The efficient use of operating theatres is important to ensure optimum cost-benefit for the hospital and to clear waiting lists. The key elements in the efficient use of operating theatres are: effective management and good communication, trained staff, appropriate facilities, equipment, and operational layout . Whilst operating rooms are simultaneously the largest cost centre and greatest source of revenue for most hospitals, studies estimate that between 10 and 40% of booked elective operations may be cancelled before surgery [2,3].
Analysis of the causes for cancellation consistently find sub-optimal utilisation of theatre time as a problem along with patients being unfit and cancellation by patients themselves . In line with this, an Audit Commission report on operating theatres published in 2002 involving 70 NHS Trusts in the UK showed that on average only 73% of the planned operating hours are actually utilised .
“Turn-around time can be improved by having dedicated holding bays to receive preoperative patients and sufficient theatre recovery space postoperatively.”
Urological procedures make up a significant proportion of the 4.2 million surgical operations carried out each year in the UK. The specialty’s high turnover and increasing caseload, particularly in the area of endourology, make the subject of theatre utilisation and efficiency relevant in this current financial climate. The Productive Operating Theatre (TPOT) is a theatre improvement programme designed by the UK National Health Service and has been shown to improve efficiency such as start / overrun and times in urology theatres . In this study, we undertook an audit in a large tertiary referral centre to record patterns of theatre usage in urology theatres and identify areas for improvement.
Materials and methods
The study was undertaken at Freeman Hospital, Newcastle Upon Tyne, UK over a 12-month period (1 June 2011 to 1 June 2012). At our unit, during this period, there were two dedicated urology theatres and a specialist endourology theatre running from 0800 to 1730 five days a week for elective surgery. Theatre session data was obtained from the local audit department and by consulting the COSMOS theatre software. This software captures the time patients are sent for, time spent in the anaesthetic room, operative and turn-around time. Data analysis was undertaken using spreadsheet software (Microsoft Excel). Specific note was made for delay in lists starting and when theatres over-ran.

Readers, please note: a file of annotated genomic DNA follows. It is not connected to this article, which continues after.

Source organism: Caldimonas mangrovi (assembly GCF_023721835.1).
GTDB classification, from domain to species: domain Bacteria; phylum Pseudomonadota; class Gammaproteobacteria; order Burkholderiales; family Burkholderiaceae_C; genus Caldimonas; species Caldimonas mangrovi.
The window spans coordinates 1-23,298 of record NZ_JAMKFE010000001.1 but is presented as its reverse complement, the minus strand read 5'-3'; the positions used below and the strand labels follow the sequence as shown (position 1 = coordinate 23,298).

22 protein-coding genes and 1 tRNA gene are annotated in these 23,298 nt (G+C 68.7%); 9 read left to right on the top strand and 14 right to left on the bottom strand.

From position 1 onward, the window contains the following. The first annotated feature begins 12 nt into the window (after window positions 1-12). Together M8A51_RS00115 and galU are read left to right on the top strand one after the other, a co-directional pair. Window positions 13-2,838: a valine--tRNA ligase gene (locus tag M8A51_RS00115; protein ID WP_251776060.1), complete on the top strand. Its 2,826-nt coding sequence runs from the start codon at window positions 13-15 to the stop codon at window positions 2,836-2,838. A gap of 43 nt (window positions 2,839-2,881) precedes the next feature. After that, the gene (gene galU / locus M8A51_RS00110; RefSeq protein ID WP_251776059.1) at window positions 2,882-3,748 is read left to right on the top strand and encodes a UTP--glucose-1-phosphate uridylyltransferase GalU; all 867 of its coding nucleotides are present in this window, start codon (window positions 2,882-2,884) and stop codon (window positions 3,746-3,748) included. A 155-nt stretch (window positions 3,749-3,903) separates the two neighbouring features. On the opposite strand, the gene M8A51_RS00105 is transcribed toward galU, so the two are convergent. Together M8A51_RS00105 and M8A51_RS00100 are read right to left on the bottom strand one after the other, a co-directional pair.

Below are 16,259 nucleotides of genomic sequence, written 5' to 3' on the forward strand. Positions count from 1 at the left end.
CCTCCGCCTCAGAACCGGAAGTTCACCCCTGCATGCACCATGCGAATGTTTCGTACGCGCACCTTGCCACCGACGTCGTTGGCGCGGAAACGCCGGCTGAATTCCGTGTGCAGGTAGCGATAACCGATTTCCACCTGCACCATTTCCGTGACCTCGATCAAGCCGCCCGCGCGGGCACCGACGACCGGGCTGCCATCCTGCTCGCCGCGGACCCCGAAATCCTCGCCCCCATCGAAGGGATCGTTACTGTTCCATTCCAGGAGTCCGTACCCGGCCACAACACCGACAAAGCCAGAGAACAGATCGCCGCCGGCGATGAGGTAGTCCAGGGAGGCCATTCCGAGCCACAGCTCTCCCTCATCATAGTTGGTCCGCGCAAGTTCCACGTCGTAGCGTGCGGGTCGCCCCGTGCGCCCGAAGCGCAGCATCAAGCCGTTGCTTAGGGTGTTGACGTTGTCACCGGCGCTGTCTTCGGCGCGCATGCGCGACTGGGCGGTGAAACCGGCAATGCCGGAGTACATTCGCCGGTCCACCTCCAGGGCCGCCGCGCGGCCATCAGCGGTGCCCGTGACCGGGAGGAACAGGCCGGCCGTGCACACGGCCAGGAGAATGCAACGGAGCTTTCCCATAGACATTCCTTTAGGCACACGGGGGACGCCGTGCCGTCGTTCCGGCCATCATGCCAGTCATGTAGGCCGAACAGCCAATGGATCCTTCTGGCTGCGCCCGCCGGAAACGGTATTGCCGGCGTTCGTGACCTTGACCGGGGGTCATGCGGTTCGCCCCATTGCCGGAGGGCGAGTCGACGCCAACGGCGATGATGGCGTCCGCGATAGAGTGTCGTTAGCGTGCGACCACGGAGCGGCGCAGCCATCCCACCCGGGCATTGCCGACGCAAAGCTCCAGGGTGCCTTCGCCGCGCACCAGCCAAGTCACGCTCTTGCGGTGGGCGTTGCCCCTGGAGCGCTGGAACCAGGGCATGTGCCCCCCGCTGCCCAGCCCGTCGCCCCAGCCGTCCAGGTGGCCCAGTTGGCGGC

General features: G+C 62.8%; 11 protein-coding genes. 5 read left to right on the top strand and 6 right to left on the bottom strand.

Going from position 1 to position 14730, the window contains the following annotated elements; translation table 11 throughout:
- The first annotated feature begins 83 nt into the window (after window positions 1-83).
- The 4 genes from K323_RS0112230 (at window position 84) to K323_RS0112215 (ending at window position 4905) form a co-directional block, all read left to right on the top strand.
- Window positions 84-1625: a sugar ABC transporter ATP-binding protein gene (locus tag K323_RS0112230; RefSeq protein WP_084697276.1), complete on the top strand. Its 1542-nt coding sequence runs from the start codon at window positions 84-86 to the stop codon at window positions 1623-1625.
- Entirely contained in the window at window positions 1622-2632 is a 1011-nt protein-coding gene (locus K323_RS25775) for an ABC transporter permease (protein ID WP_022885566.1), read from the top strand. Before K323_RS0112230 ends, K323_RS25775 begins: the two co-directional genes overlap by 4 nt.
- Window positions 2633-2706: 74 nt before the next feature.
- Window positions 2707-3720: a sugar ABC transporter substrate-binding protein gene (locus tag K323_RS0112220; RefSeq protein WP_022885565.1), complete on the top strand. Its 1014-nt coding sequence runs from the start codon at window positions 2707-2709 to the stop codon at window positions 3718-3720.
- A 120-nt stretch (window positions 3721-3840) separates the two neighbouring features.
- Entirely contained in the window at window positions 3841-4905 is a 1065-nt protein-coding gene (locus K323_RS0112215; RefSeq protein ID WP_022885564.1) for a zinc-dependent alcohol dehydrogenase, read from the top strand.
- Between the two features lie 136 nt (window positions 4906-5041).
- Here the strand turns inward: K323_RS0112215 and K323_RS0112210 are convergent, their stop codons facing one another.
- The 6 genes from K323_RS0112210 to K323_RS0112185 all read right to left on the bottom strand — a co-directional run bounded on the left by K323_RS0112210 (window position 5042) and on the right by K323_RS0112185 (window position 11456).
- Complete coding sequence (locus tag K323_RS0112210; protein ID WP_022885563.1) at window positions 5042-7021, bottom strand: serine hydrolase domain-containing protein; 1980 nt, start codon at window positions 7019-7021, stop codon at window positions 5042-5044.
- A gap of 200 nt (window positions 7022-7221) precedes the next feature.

In the 12-month period, on average in all urology theatres and across 3347 cases, only 63% of the session time was spent performing surgery. Fourteen percent of time was spent in the anaesthetic room, with the remaining 23% spent between cases (turning around theatre and waiting for patients). Overall, 12% of theatre sessions had a delay in starting and there were overruns in 20%. Specifically looking at the endourology theatres, 59% of the time was spent performing surgery with 22% in the anaesthetic room and 19% between cases.
Our study confirms that there are significant inefficiencies in theatre utilisation during elective operating lists, and about a quarter of time is wasted between operations. Considerable operating theatre time is wasted while patients are transferred to and from the operating theatre resulting in both anaesthetists and surgeons having to wait between patients in a high proportion of cases. Inefficient theatre time utilisation is in fact a problem worldwide, with several studies having been carried out in North America and Australia . A number of measures have been discussed to improve efficiency. Pre-admission anaesthetic assessment clinics have been shown to reduce the number of theatre cancellations and reduce delay in theatres whilst patients wait for tests on the day of surgery . Patients should be sent for early enough to avoid the anaesthetist having to wait to be able to start the anaesthetic . In addition, on the anaesthetic side, overlapping reversal with induction of the next case has been shown to improve theatre efficiency by reducing turnover time and increasing operating room occupancy but this often requires two anaesthetists to achieve . Turn-around time can be improved by having dedicated holding bays to receive preoperative patients and sufficient theatre recovery space postoperatively.
Overall we have shown that the majority of non-operating time is spent in anaesthetics or turn-around. Nearly a quarter of time is spent between cases (non surgical / anaesthetic time). Streamlining the patient pathway and reducing turn-around time may significantly improve theatre throughput.
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Declaration of competing interests: None declared.